Women in Clothes was initiated by Heti in a moment of bookish frustration. Unable to find a reference book about why women dress the way they do, Heti enlisted Shapton and Julavits to help her create one. The three came up with a survey designed to get women to think more deeply about personal style. They received thousands of responses, commissioned essays, interviewed hundreds of people, and continued to ask one another questions like: “What are you trying to achieve when you dress?” and “Are there any clothing items that you have in multiple? Why do you think you keep buying this thing?” and finally “In what way is this stuff important, if at all?”

Coming in at 515 pages, Women in Clothes is a tome. Like a yearbook, it feels both collaged and structured, which allows the reader to delight in stumbling across one-off projects, most often essays or illustrations, while being comforted by the recurring features like the photomontages of various collections (bobby pins, striped tops, clogs). Its breadth is both its greatest strength and its greatest weakness. The book contains a wide range of voices but inevitably there are a number of conversations that resort to old clichés - where contributors use vocabulary soaked up from advertisements and fashion magazines, where discussions feel banal and tedious - and this is where I find myself skipping pages, looking for the next essay or photo feature that has something more to say. Thankfully, these aren’t hard to come by. The photo series of actress Zosia Mamet (Shoshanna from Girls) imitating poses from women’s magazines across the years is a wry commentary on female representation, particularly with the tongue-in-cheek nod to ancient Greek sculpture. In keeping with the book’s spirit, the photo series invites us to think differently, and to think more, about women in clothes.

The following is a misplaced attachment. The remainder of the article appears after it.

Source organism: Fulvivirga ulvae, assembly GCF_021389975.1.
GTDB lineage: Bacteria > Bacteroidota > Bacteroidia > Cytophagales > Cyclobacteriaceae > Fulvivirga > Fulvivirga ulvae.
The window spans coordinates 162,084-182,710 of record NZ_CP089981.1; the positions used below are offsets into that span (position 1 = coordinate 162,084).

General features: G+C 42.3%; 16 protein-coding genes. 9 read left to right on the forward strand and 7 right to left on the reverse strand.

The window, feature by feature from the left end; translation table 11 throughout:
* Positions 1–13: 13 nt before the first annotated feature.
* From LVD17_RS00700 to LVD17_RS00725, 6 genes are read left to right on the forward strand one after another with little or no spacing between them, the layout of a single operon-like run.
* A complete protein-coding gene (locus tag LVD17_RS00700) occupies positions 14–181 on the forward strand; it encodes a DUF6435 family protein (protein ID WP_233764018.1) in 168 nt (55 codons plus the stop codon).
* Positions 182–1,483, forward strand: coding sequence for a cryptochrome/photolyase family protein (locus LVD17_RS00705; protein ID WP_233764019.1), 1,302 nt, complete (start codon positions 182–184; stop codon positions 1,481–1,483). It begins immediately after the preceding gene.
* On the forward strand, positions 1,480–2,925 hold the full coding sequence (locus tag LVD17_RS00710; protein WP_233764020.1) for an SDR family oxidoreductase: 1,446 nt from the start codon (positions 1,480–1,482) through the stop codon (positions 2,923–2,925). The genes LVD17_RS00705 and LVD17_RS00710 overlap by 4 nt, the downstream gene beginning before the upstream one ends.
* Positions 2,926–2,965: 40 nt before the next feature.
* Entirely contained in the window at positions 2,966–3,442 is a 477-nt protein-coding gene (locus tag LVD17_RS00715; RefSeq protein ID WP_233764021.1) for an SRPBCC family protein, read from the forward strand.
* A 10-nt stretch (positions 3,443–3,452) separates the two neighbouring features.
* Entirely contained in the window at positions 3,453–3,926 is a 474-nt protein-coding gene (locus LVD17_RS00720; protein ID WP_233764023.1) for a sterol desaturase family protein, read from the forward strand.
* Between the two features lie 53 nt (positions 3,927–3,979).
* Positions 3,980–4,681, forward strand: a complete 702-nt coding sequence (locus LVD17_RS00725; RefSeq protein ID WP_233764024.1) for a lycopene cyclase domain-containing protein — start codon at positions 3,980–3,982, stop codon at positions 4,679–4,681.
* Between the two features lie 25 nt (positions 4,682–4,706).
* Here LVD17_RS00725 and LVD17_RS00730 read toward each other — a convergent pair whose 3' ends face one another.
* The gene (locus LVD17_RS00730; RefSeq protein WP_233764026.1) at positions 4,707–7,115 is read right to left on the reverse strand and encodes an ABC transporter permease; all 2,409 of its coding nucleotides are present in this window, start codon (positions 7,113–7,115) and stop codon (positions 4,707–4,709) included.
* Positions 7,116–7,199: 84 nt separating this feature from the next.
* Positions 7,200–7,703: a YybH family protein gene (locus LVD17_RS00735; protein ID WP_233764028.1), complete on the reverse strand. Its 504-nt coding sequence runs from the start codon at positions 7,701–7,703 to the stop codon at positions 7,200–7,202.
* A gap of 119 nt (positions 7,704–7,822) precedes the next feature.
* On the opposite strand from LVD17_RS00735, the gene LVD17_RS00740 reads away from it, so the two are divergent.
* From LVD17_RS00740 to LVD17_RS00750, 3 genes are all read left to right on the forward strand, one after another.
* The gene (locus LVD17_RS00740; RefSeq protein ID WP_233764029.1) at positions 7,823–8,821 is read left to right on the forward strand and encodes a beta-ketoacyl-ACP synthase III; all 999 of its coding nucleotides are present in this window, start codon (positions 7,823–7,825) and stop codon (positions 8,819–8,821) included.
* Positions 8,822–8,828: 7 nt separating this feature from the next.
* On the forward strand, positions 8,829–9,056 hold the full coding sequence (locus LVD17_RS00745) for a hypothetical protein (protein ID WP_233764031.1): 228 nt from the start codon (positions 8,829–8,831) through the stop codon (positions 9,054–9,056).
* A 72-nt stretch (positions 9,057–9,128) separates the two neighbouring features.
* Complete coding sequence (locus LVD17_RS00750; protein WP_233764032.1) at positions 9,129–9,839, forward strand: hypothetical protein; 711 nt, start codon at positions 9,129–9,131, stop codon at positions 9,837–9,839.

The editors, from left: Sheila Heti, Leanne Shapton and Heidi Julavits. 

art

From Iceland to Ecuador: Perfect Strangers Across the Globe

words Tamara Vos

5th November 2014

The Perfect Strangers parcel-bonanza is starting next week, and here in the Oh Comely office the excitement is mounting; we've all signed up and cannot wait.

We've been absolutely bowled over by the number of you who've signed up from all four corners of the world. So bowled over in fact, that we've put together a little map of who's swapping from where. 

From Iceland to Ecuador, Trinidad to Japan, you can now see exactly how many people have signed up from each country. Take a look, spot your country, and get your airmail stickers ready! 

Photo by cutiepie company